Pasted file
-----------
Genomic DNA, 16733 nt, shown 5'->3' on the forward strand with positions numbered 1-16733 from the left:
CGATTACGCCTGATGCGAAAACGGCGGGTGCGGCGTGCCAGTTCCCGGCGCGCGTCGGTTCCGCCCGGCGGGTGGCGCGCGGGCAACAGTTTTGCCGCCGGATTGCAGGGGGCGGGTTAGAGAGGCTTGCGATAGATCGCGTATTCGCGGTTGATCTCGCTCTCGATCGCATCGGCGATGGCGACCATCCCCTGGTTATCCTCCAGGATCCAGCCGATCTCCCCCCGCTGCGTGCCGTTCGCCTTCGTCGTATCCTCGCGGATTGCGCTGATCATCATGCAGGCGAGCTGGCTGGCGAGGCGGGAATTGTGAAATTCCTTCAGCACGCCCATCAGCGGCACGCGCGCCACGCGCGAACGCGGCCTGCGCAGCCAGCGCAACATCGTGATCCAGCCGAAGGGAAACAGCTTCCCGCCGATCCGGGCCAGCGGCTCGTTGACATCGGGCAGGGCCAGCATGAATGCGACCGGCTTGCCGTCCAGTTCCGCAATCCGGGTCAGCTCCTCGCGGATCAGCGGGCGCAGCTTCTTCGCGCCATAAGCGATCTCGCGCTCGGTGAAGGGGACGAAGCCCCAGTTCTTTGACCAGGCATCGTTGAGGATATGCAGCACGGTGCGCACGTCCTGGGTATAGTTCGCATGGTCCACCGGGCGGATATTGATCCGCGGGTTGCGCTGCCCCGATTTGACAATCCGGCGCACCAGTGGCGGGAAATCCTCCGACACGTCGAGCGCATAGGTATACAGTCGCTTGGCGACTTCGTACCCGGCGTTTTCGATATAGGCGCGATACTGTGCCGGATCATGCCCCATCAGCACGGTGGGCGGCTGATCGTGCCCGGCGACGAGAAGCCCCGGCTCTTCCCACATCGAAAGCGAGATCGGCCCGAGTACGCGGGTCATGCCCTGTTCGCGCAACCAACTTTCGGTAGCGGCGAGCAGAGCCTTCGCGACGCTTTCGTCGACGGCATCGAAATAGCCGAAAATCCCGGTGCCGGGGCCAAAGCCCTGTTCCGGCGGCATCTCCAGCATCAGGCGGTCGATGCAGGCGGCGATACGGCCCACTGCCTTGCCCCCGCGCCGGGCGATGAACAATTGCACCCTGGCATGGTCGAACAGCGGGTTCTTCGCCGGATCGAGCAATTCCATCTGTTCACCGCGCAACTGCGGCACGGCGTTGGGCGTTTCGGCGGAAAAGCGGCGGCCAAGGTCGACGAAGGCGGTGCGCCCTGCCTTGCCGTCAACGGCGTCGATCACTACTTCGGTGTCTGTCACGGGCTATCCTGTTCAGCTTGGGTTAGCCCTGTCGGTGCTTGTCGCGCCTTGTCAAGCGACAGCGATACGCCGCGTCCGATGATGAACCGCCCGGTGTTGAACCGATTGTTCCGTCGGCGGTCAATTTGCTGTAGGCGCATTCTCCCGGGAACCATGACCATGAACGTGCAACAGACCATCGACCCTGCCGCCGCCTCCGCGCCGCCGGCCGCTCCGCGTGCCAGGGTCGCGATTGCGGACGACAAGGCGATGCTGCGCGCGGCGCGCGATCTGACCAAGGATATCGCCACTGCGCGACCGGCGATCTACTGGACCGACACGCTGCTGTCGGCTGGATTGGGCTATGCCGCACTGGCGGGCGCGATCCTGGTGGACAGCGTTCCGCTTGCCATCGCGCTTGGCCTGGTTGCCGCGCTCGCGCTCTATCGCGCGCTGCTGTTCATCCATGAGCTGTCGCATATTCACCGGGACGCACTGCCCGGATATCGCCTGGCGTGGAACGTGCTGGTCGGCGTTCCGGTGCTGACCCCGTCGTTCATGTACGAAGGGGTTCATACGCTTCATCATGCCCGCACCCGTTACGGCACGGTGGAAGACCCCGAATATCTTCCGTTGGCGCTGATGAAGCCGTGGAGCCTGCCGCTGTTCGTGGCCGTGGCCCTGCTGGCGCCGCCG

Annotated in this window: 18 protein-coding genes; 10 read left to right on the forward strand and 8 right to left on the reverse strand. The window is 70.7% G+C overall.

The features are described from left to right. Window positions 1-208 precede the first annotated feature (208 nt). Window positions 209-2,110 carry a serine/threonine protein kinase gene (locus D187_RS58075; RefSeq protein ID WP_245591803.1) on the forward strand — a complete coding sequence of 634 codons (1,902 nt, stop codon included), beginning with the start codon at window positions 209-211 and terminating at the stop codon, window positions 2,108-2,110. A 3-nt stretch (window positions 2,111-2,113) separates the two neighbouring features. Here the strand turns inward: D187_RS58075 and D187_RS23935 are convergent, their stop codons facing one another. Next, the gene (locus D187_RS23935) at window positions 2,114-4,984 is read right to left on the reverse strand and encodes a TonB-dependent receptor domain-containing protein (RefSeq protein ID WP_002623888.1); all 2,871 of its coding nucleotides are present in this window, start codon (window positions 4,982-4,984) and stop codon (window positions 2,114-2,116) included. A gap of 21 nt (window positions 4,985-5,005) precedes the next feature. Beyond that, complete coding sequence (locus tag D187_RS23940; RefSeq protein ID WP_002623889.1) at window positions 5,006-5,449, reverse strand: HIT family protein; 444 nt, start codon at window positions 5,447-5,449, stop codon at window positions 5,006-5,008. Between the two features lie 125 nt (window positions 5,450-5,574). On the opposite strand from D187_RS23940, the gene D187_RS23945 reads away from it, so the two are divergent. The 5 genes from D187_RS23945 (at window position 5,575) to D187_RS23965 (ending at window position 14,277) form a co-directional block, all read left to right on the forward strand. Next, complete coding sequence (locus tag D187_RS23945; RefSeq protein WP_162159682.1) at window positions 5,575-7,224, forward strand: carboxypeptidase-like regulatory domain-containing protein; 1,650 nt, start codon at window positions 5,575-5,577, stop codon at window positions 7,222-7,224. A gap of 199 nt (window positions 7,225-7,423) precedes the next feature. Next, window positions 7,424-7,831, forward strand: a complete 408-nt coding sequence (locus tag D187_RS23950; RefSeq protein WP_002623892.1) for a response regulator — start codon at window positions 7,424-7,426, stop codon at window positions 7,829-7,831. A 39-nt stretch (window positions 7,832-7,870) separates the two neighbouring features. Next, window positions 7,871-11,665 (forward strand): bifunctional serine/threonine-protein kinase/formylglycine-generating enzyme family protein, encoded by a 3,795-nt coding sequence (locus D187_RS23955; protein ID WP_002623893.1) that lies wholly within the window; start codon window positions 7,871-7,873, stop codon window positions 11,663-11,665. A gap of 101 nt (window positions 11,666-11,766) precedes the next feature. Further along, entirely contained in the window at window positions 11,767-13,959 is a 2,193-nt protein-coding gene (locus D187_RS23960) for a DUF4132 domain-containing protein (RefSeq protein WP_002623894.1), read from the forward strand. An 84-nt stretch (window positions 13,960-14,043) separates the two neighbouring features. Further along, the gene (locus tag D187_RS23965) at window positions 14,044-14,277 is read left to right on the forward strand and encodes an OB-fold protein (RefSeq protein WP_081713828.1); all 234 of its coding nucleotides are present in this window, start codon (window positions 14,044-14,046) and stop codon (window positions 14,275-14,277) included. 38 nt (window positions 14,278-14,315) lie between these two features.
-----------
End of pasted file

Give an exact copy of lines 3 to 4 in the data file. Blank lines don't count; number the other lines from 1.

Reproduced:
Annotated in this window: 18 protein-coding genes; 10 read left to right on the forward strand and 8 right to left on the reverse strand. The window is 70.7% G+C overall.

The features are described from left to right. Window positions 1-208 precede the first annotated feature (208 nt). Window positions 209-2,110 carry a serine/threonine protein kinase gene (locus D187_RS58075; RefSeq protein ID WP_245591803.1) on the forward strand — a complete coding sequence of 634 codons (1,902 nt, stop codon included), beginning with the start codon at window positions 209-211 and terminating at the stop codon, window positions 2,108-2,110. A 3-nt stretch (window positions 2,111-2,113) separates the two neighbouring features. Here the strand turns inward: D187_RS58075 and D187_RS23935 are convergent, their stop codons facing one another. Next, the gene (locus D187_RS23935) at window positions 2,114-4,984 is read right to left on the reverse strand and encodes a TonB-dependent receptor domain-containing protein (RefSeq protein ID WP_002623888.1); all 2,871 of its coding nucleotides are present in this window, start codon (window positions 4,982-4,984) and stop codon (window positions 2,114-2,116) included. A gap of 21 nt (window positions 4,985-5,005) precedes the next feature. Beyond that, complete coding sequence (locus tag D187_RS23940; RefSeq protein ID WP_002623889.1) at window positions 5,006-5,449, reverse strand: HIT family protein; 444 nt, start codon at window positions 5,447-5,449, stop codon at window positions 5,006-5,008. Between the two features lie 125 nt (window positions 5,450-5,574). On the opposite strand from D187_RS23940, the gene D187_RS23945 reads away from it, so the two are divergent. The 5 genes from D187_RS23945 (at window position 5,575) to D187_RS23965 (ending at window position 14,277) form a co-directional block, all read left to right on the forward strand. Next, complete coding sequence (locus tag D187_RS23945; RefSeq protein WP_162159682.1) at window positions 5,575-7,224, forward strand: carboxypeptidase-like regulatory domain-containing protein; 1,650 nt, start codon at window positions 5,575-5,577, stop codon at window positions 7,222-7,224. A gap of 199 nt (window positions 7,225-7,423) precedes the next feature. Next, window positions 7,424-7,831, forward strand: a complete 408-nt coding sequence (locus tag D187_RS23950; RefSeq protein WP_002623892.1) for a response regulator — start codon at window positions 7,424-7,426, stop codon at window positions 7,829-7,831. A 39-nt stretch (window positions 7,832-7,870) separates the two neighbouring features. Next, window positions 7,871-11,665 (forward strand): bifunctional serine/threonine-protein kinase/formylglycine-generating enzyme family protein, encoded by a 3,795-nt coding sequence (locus D187_RS23955; protein ID WP_002623893.1) that lies wholly within the window; start codon window positions 7,871-7,873, stop codon window positions 11,663-11,665. A gap of 101 nt (window positions 11,666-11,766) precedes the next feature. Further along, entirely contained in the window at window positions 11,767-13,959 is a 2,193-nt protein-coding gene (locus D187_RS23960) for a DUF4132 domain-containing protein (RefSeq protein WP_002623894.1), read from the forward strand. An 84-nt stretch (window positions 13,960-14,043) separates the two neighbouring features. Further along, the gene (locus tag D187_RS23965) at window positions 14,044-14,277 is read left to right on the forward strand and encodes an OB-fold protein (RefSeq protein WP_081713828.1); all 234 of its coding nucleotides are present in this window, start codon (window positions 14,044-14,046) and stop codon (window positions 14,275-14,277) included. 38 nt (window positions 14,278-14,315) lie between these two features.